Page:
A big challenge was the marketing of newly published books. Anwar introduced the “discussion” section at the end of each book to communicate directly with readers by posting and responding to their letters. Avid readers found it very exciting when their names were printed. An announcement of the next book was also made. The story summary printed on the back cover of each book also attracted readers.
To diversify the marketing, Anwar and his team also used covered minivans branded as “Masud Rana” and “Kuasha” on roads and highways. It was in the late 70s. Innovative advertising helped attract new readers, the ultimate consumers of Sheba Prokashoni. Regular advertisements for his books also started appearing in Dainik Bangla and Shaptahik Bichitra (the daily and the weekly no longer exist). Reviews of Sheba’s books have also been published in different newspapers like Morning News, Sangbad and Chitrali.
As Sheba Prokashoni diversified her portfolio by publishing abridged translation of world classics, children’s and juvenile thrillers, and various detective fiction, including the Western genre, the business boomed. Many writers and translators also emerged under the leadership of Qazi Anwar Husain. Rahashay Patrika (the Mystery Magazine), a monthly magazine like Reader’s Digest, started publication from November 1984 under the editorship of Anwar. The magazine also gained popularity and served as a vehicle for advertising Sheba’s books. Additionally, Sheba publishes books throughout the year and is not targeting the February 21 book fair.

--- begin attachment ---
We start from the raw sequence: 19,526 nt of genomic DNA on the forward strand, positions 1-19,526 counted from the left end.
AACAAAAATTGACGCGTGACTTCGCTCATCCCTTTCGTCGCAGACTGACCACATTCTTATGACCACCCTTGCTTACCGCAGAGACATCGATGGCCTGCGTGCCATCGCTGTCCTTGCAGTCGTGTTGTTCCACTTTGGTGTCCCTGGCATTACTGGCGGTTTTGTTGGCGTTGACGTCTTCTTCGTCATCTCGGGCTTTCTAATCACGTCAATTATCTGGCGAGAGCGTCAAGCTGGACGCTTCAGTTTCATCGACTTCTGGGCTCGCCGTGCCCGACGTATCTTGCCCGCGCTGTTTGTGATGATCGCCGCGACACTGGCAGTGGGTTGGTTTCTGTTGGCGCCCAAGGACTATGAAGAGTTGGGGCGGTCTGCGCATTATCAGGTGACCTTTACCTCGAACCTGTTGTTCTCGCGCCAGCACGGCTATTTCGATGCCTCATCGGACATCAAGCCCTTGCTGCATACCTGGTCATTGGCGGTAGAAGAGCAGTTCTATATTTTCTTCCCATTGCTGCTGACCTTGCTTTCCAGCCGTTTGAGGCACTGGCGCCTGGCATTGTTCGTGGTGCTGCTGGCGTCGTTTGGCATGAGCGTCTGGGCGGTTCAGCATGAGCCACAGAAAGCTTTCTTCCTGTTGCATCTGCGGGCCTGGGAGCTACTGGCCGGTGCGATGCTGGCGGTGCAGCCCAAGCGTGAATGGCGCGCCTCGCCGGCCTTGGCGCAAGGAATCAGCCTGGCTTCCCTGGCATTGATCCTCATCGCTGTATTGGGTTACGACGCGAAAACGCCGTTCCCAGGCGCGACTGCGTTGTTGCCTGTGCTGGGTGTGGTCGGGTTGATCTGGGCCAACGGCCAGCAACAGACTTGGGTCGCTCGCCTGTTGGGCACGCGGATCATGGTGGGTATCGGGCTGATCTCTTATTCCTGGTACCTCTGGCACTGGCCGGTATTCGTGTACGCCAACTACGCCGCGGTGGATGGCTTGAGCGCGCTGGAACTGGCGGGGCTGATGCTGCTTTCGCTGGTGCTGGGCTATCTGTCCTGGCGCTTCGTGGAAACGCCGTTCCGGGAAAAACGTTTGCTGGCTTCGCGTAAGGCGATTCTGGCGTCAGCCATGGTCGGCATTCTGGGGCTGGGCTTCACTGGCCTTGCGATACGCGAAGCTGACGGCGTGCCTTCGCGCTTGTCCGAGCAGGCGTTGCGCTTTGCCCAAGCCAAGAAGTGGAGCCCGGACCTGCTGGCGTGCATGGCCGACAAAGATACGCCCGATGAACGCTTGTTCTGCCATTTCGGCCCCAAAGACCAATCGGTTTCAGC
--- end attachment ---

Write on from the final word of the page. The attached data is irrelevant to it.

Over the years, Qazi Anwar Husain has developed a unique business model in the publishing industry in Bangladesh. There has been no credit-based transaction since the very beginning of Sheba Prokashoni. Booksellers must buy the books published by paying in cash the commissions due. The publishing house makes extensive use of the country’s national postal service to send books to retail sellers nationwide. Individual readers can receive the books directly by mail after paying a monthly or annual subscription. Sheba’s books are still available in bookstores and newsstands at train stations, bus stops, river terminals and on street corners.
Sheba Prokashoni has also developed a regular payment system for writers’ royalties and fees. Usually, writers or translators receive their first and main part of the royalties within a month of publication. Based on book sales, they then receive quarterly royalty payments. There was even a time when Rahashya Patrika published a notice appointing writers to collect office dues.
Thus, the late Qazi Anwar Husain also deserves the accolade of a visionary publisher. He was a unique and insightful entrepreneur in the publishing industry of Bangladesh who proved that dedicated and creative book marketing is the key to success in the business. Its publishing business model can be a case study topic at universities, especially for marketing students.